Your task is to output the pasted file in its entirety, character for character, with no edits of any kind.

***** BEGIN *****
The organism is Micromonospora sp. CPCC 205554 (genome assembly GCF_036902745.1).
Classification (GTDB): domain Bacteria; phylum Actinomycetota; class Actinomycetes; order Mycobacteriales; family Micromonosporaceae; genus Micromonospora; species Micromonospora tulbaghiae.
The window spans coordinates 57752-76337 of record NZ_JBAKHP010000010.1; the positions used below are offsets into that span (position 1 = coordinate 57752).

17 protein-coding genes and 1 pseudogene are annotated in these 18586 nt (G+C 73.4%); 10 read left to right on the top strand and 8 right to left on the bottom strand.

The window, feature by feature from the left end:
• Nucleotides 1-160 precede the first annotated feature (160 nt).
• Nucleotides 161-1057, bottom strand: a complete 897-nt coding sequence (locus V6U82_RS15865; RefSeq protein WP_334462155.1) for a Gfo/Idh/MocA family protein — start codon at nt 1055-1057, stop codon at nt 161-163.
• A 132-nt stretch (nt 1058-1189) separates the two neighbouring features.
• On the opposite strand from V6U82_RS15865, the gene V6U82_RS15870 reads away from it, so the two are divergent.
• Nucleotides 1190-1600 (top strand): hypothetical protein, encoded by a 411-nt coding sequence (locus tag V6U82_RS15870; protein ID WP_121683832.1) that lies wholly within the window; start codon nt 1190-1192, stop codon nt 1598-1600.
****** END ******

The organism is Micromonospora sp. CPCC 205554 (genome assembly GCF_036902745.1).
Classification (GTDB): domain Bacteria; phylum Actinomycetota; class Actinomycetes; order Mycobacteriales; family Micromonosporaceae; genus Micromonospora; species Micromonospora tulbaghiae.
The window spans coordinates 57752-76337 of record NZ_JBAKHP010000010.1; the positions used below are offsets into that span (position 1 = coordinate 57752).

17 protein-coding genes and 1 pseudogene are annotated in these 18586 nt (G+C 73.4%); 10 read left to right on the top strand and 8 right to left on the bottom strand.

The window, feature by feature from the left end:
• Nucleotides 1-160 precede the first annotated feature (160 nt).
• Nucleotides 161-1057, bottom strand: a complete 897-nt coding sequence (locus V6U82_RS15865; RefSeq protein WP_334462155.1) for a Gfo/Idh/MocA family protein — start codon at nt 1055-1057, stop codon at nt 161-163.
• A 132-nt stretch (nt 1058-1189) separates the two neighbouring features.
• On the opposite strand from V6U82_RS15865, the gene V6U82_RS15870 reads away from it, so the two are divergent.
• Nucleotides 1190-1600 (top strand): hypothetical protein, encoded by a 411-nt coding sequence (locus tag V6U82_RS15870; protein ID WP_121683832.1) that lies wholly within the window; start codon nt 1190-1192, stop codon nt 1598-1600.